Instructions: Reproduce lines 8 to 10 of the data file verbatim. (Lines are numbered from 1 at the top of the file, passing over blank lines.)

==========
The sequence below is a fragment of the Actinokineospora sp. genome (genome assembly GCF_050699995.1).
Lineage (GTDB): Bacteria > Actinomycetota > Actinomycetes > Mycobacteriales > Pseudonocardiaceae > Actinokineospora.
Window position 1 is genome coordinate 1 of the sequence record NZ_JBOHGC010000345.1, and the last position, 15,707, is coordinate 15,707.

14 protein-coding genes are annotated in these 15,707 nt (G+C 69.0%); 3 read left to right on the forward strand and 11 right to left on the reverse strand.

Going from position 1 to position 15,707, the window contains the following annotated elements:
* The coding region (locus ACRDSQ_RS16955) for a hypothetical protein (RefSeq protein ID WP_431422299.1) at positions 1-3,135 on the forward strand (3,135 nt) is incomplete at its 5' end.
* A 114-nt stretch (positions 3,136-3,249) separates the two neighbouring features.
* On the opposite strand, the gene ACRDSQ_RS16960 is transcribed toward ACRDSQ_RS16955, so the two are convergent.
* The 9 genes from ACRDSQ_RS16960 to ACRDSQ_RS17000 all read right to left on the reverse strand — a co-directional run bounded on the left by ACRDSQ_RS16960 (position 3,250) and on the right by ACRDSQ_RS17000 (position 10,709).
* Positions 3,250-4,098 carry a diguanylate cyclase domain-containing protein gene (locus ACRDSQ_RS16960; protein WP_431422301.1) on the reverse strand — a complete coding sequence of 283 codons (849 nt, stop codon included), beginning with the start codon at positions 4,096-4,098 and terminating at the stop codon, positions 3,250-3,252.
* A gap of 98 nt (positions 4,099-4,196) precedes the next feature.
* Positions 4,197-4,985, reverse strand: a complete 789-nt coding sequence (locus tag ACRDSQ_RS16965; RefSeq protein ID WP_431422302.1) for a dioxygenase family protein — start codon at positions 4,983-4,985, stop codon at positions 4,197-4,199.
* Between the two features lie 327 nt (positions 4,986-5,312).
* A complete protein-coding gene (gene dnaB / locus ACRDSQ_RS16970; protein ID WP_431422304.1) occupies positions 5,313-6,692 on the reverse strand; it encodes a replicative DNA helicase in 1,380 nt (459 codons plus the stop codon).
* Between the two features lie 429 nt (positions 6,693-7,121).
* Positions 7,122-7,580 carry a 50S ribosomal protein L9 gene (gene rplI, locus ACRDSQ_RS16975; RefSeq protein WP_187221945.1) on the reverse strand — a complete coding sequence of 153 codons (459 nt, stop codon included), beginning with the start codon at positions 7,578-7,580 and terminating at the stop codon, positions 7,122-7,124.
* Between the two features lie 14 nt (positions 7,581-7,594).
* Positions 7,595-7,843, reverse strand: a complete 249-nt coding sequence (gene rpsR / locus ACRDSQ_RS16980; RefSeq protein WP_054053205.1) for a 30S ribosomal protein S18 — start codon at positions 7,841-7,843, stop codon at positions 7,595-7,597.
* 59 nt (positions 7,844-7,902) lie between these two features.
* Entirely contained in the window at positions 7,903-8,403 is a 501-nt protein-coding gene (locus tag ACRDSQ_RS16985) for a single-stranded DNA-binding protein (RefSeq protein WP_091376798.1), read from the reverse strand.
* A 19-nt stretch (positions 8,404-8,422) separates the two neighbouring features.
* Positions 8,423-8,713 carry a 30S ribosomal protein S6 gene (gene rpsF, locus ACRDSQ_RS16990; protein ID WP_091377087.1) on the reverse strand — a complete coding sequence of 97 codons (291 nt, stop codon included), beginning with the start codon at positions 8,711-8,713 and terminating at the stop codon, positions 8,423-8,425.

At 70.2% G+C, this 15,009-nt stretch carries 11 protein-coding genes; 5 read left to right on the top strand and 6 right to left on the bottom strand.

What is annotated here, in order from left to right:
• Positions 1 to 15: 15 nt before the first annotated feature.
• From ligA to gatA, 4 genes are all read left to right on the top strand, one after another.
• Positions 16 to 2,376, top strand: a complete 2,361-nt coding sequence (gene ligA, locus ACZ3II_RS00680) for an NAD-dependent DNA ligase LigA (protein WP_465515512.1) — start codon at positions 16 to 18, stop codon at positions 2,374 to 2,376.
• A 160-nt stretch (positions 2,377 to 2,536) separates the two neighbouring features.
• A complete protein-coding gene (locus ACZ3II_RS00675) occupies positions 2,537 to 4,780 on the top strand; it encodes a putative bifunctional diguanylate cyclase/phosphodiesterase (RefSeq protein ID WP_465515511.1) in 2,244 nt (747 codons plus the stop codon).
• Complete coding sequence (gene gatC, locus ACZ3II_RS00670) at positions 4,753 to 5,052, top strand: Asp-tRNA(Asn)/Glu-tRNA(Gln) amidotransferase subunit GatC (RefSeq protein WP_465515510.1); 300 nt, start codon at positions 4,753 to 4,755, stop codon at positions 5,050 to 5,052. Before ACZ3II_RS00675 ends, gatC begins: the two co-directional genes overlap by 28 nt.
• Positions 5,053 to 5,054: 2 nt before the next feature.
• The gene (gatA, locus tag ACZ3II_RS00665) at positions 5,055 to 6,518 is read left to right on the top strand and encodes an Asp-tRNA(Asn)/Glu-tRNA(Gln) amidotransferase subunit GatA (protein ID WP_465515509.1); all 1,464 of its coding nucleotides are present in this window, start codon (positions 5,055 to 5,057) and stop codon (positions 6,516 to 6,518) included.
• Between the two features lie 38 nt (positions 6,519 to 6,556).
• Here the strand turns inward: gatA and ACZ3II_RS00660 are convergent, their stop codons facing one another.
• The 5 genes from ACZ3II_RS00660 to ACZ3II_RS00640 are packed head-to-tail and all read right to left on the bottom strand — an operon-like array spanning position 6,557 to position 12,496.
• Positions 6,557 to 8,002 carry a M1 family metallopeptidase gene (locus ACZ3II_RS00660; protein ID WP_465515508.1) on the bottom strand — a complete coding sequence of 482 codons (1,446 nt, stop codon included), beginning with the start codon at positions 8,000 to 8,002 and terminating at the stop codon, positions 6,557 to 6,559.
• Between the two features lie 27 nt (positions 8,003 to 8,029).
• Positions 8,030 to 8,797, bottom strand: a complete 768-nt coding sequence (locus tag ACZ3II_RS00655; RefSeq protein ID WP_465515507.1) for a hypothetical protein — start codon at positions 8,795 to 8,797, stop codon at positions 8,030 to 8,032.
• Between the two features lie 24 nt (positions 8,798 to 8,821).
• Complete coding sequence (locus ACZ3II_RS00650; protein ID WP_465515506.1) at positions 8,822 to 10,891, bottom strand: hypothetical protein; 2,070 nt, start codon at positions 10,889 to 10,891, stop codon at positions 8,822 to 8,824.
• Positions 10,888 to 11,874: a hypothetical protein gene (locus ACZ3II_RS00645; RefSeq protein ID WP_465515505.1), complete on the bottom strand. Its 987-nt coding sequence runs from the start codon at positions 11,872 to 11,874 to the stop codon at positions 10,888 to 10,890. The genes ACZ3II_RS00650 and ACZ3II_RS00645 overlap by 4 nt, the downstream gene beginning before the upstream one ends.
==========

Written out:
* On the opposite strand, the gene ACRDSQ_RS16960 is transcribed toward ACRDSQ_RS16955, so the two are convergent.
* The 9 genes from ACRDSQ_RS16960 to ACRDSQ_RS17000 all read right to left on the reverse strand — a co-directional run bounded on the left by ACRDSQ_RS16960 (position 3,250) and on the right by ACRDSQ_RS17000 (position 10,709).
* Positions 3,250-4,098 carry a diguanylate cyclase domain-containing protein gene (locus ACRDSQ_RS16960; protein WP_431422301.1) on the reverse strand — a complete coding sequence of 283 codons (849 nt, stop codon included), beginning with the start codon at positions 4,096-4,098 and terminating at the stop codon, positions 3,250-3,252.